You have a busy year behind you. With a recent performance at Unsound in New York, and several releases, the album Slowly Forgetting, Barely Remembering being widely applauded (Pitchfork included it in their top experimental albums of the year). How do you reminisce about it yourself? 

It may sound naive, but when I released my debut album two years ago, I honestly didn’t think anyone would listen to it. Or at least I didn’t think about it. I remember being so happy to finally make music that was all that mattered and I didn’t even think about what might be next. When my friend Mateusz Olszewski (aka Zaumne) asked me to support him in Warsaw after I released my debut in 2021, I almost immediately said no, but decided to sleep on it and luckily changed my mind. I wasn’t really ready to perform it. It felt very intimate and I was vulnerable to expose it to the world.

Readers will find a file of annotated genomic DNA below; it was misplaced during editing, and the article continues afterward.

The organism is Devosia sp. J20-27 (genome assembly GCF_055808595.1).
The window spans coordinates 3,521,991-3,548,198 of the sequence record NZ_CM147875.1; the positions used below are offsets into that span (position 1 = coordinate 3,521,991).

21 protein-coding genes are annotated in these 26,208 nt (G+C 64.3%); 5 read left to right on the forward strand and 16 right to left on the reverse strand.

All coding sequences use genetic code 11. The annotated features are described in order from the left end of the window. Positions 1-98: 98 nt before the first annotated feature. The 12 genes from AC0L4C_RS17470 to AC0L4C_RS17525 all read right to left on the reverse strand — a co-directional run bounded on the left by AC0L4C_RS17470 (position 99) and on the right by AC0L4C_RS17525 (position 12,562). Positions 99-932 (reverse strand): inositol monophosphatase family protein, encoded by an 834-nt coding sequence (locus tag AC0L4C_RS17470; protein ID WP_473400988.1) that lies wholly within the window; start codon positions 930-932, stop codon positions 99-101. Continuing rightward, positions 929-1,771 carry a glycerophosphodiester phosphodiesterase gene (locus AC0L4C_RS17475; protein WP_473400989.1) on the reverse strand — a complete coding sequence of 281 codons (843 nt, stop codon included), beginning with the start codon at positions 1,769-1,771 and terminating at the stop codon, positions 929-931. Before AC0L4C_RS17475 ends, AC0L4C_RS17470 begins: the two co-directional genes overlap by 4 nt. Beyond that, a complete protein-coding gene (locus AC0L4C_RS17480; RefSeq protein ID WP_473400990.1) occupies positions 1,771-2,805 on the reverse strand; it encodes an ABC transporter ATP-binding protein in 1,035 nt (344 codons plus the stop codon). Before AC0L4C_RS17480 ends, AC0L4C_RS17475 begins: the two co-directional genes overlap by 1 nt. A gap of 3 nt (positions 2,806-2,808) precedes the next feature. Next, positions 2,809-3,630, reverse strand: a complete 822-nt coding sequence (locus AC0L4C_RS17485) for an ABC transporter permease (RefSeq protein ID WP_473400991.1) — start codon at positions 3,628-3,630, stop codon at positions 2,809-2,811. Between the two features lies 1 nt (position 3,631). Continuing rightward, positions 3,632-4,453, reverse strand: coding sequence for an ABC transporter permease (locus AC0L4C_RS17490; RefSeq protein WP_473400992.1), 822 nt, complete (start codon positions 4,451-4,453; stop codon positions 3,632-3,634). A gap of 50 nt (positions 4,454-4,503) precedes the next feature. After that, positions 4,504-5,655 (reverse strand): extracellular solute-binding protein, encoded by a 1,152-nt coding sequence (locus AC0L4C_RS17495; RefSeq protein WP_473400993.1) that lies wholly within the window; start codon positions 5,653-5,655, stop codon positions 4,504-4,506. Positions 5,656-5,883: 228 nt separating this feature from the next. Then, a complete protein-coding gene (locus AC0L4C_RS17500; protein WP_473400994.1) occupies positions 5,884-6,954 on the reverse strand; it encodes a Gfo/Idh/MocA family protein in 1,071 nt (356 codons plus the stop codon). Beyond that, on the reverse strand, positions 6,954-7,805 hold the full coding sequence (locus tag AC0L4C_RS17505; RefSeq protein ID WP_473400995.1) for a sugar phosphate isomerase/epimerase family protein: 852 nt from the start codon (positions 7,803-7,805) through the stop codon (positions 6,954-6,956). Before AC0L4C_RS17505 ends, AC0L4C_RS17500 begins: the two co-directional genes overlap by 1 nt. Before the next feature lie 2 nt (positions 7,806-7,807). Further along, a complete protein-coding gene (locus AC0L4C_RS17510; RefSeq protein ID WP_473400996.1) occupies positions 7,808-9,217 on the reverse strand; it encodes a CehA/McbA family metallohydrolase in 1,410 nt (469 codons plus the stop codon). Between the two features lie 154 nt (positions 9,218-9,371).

I’m really grateful for everything that has happened and is happening in my life, the wonderful people I’ve met along the way who support me in what I do. I feel very privileged to be able to live in peace, have a roof over my head and do what I love on a daily basis, especially when there are devastating wars going on in the world and so much suffering. It is so unbearable that a few men in power destroy the lives of thousands of people and I’ll never be able to come to terms with it. I feel very helpless as a bystander, so I try to focus on the reality around me and try to be a compassionate presence for others, honouring nature and navigating events with empathy and kindness. 

And since we are nearing the end with the start of the new year on the horizon, what is on your horizon for next year? 

Accumulate new feelings for the music material that is slowly growing within me. And pet my dog a lot.

Interview by Lucia Udvardyova
Photo by Filip Preis